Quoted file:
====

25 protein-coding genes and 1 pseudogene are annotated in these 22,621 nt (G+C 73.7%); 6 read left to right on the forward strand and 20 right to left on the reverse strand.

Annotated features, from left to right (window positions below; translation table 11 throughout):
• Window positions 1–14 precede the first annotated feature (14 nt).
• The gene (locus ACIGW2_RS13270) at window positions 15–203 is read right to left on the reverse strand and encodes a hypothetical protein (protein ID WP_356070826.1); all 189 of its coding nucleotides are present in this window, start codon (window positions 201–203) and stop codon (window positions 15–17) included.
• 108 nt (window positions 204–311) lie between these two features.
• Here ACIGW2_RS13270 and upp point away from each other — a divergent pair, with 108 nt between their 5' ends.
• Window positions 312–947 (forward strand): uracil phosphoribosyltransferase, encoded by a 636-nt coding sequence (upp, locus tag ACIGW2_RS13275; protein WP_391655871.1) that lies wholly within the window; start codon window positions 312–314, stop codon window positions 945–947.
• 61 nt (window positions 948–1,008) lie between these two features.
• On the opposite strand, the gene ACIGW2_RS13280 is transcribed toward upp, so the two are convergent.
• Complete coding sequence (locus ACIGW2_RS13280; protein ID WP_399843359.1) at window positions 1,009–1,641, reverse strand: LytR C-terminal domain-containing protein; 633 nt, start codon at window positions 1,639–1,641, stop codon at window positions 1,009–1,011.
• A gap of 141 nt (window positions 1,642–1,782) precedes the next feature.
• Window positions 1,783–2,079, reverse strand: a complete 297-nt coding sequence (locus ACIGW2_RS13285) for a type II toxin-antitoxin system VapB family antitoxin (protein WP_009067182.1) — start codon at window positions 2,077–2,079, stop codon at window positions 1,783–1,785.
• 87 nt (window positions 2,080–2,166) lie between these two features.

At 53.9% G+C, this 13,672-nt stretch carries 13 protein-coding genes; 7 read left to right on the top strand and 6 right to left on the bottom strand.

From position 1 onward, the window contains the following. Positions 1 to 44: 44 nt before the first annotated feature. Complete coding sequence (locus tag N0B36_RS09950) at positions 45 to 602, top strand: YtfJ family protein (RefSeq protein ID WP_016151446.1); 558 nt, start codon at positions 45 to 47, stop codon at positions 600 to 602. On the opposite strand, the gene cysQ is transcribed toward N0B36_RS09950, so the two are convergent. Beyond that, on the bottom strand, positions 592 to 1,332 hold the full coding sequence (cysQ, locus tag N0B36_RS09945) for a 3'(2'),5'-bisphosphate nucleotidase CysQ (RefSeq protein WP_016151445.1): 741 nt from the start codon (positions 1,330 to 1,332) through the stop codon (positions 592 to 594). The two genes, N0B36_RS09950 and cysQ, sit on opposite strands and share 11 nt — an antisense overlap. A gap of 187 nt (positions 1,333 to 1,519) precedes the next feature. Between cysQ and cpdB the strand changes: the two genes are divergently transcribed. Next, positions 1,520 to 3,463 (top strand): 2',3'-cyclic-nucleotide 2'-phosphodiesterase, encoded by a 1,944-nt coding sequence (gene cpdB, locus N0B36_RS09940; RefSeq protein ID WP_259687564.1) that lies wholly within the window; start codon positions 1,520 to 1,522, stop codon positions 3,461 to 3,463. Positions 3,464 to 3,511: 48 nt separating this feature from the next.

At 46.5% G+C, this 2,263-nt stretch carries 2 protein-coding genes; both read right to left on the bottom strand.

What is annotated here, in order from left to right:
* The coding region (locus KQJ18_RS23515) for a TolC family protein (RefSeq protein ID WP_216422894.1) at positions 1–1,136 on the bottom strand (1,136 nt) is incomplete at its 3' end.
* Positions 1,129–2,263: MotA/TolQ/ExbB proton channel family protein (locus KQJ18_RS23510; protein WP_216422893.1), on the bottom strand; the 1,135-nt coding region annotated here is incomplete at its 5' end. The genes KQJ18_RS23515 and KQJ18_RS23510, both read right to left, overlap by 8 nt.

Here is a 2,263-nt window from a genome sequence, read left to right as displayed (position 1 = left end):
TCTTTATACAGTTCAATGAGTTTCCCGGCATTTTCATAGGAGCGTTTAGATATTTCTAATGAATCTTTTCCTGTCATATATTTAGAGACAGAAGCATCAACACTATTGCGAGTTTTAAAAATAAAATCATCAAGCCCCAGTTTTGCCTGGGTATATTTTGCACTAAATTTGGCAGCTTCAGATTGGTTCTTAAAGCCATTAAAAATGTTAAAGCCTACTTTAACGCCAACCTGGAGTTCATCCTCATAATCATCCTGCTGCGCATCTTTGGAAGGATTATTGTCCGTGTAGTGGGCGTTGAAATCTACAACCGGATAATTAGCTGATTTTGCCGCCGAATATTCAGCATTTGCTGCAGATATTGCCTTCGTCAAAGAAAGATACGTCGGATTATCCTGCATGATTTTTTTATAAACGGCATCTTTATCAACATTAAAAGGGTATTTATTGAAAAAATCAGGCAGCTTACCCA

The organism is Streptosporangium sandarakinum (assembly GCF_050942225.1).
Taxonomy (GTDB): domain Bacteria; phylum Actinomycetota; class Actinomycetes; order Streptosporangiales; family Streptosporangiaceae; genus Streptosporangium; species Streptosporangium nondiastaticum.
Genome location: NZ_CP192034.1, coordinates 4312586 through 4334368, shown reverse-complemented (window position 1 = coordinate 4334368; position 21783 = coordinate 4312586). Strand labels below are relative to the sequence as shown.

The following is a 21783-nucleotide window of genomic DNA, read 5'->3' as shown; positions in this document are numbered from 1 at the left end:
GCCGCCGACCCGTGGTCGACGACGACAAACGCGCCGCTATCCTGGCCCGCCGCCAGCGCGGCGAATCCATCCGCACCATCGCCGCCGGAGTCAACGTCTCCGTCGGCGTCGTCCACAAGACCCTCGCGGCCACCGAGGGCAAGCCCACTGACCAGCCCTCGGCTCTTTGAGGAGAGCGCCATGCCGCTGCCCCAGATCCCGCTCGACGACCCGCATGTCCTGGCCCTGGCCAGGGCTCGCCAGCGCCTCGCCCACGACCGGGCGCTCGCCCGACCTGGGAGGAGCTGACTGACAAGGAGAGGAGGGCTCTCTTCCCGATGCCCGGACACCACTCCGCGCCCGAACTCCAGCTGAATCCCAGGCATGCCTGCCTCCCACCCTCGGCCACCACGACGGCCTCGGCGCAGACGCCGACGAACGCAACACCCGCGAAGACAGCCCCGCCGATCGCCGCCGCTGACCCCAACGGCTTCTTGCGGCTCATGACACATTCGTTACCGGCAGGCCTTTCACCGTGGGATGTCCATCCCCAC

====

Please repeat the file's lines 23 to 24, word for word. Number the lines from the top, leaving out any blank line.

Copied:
Taxonomy (GTDB): domain Bacteria; phylum Actinomycetota; class Actinomycetes; order Streptosporangiales; family Streptosporangiaceae; genus Streptosporangium; species Streptosporangium nondiastaticum.
Genome location: NZ_CP192034.1, coordinates 4312586 through 4334368, shown reverse-complemented (window position 1 = coordinate 4334368; position 21783 = coordinate 4312586). Strand labels below are relative to the sequence as shown.